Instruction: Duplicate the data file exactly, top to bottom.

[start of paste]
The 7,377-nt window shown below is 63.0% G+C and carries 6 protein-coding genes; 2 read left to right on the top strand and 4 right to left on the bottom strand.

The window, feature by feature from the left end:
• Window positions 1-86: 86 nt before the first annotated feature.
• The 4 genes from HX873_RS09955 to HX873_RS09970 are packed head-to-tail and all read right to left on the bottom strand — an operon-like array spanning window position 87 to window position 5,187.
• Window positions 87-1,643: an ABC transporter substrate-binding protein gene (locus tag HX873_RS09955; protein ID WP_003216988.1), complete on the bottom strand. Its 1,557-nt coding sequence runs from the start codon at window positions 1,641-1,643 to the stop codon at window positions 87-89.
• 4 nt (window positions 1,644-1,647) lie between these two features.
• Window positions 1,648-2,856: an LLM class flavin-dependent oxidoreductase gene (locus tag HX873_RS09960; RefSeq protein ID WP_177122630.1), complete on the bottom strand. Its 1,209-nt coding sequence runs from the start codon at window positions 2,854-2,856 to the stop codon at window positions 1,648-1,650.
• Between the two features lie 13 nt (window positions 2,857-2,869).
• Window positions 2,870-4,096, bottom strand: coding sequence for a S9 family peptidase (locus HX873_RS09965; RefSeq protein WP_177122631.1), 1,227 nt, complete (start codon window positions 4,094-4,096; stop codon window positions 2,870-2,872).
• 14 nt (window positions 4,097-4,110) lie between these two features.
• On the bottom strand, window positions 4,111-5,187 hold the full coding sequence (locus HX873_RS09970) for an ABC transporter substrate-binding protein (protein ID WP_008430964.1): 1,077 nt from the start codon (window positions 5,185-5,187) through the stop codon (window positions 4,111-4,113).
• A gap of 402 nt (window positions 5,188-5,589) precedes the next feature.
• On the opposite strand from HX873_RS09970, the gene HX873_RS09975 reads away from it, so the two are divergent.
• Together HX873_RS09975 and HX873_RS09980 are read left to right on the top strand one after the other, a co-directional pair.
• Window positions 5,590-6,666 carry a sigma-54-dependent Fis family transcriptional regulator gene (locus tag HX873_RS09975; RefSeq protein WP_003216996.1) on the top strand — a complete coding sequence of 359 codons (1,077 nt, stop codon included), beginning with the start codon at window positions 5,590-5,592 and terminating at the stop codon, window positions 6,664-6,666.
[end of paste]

The 7,377-nt window shown below is 63.0% G+C and carries 6 protein-coding genes; 2 read left to right on the top strand and 4 right to left on the bottom strand.

The window, feature by feature from the left end:
• Window positions 1-86: 86 nt before the first annotated feature.
• The 4 genes from HX873_RS09955 to HX873_RS09970 are packed head-to-tail and all read right to left on the bottom strand — an operon-like array spanning window position 87 to window position 5,187.
• Window positions 87-1,643: an ABC transporter substrate-binding protein gene (locus tag HX873_RS09955; protein ID WP_003216988.1), complete on the bottom strand. Its 1,557-nt coding sequence runs from the start codon at window positions 1,641-1,643 to the stop codon at window positions 87-89.
• 4 nt (window positions 1,644-1,647) lie between these two features.
• Window positions 1,648-2,856: an LLM class flavin-dependent oxidoreductase gene (locus tag HX873_RS09960; RefSeq protein ID WP_177122630.1), complete on the bottom strand. Its 1,209-nt coding sequence runs from the start codon at window positions 2,854-2,856 to the stop codon at window positions 1,648-1,650.
• Between the two features lie 13 nt (window positions 2,857-2,869).
• Window positions 2,870-4,096, bottom strand: coding sequence for a S9 family peptidase (locus HX873_RS09965; RefSeq protein WP_177122631.1), 1,227 nt, complete (start codon window positions 4,094-4,096; stop codon window positions 2,870-2,872).
• 14 nt (window positions 4,097-4,110) lie between these two features.
• On the bottom strand, window positions 4,111-5,187 hold the full coding sequence (locus HX873_RS09970) for an ABC transporter substrate-binding protein (protein ID WP_008430964.1): 1,077 nt from the start codon (window positions 5,185-5,187) through the stop codon (window positions 4,111-4,113).
• A gap of 402 nt (window positions 5,188-5,589) precedes the next feature.
• On the opposite strand from HX873_RS09970, the gene HX873_RS09975 reads away from it, so the two are divergent.
• Together HX873_RS09975 and HX873_RS09980 are read left to right on the top strand one after the other, a co-directional pair.
• Window positions 5,590-6,666 carry a sigma-54-dependent Fis family transcriptional regulator gene (locus tag HX873_RS09975; RefSeq protein WP_003216996.1) on the top strand — a complete coding sequence of 359 codons (1,077 nt, stop codon included), beginning with the start codon at window positions 5,590-5,592 and terminating at the stop codon, window positions 6,664-6,666.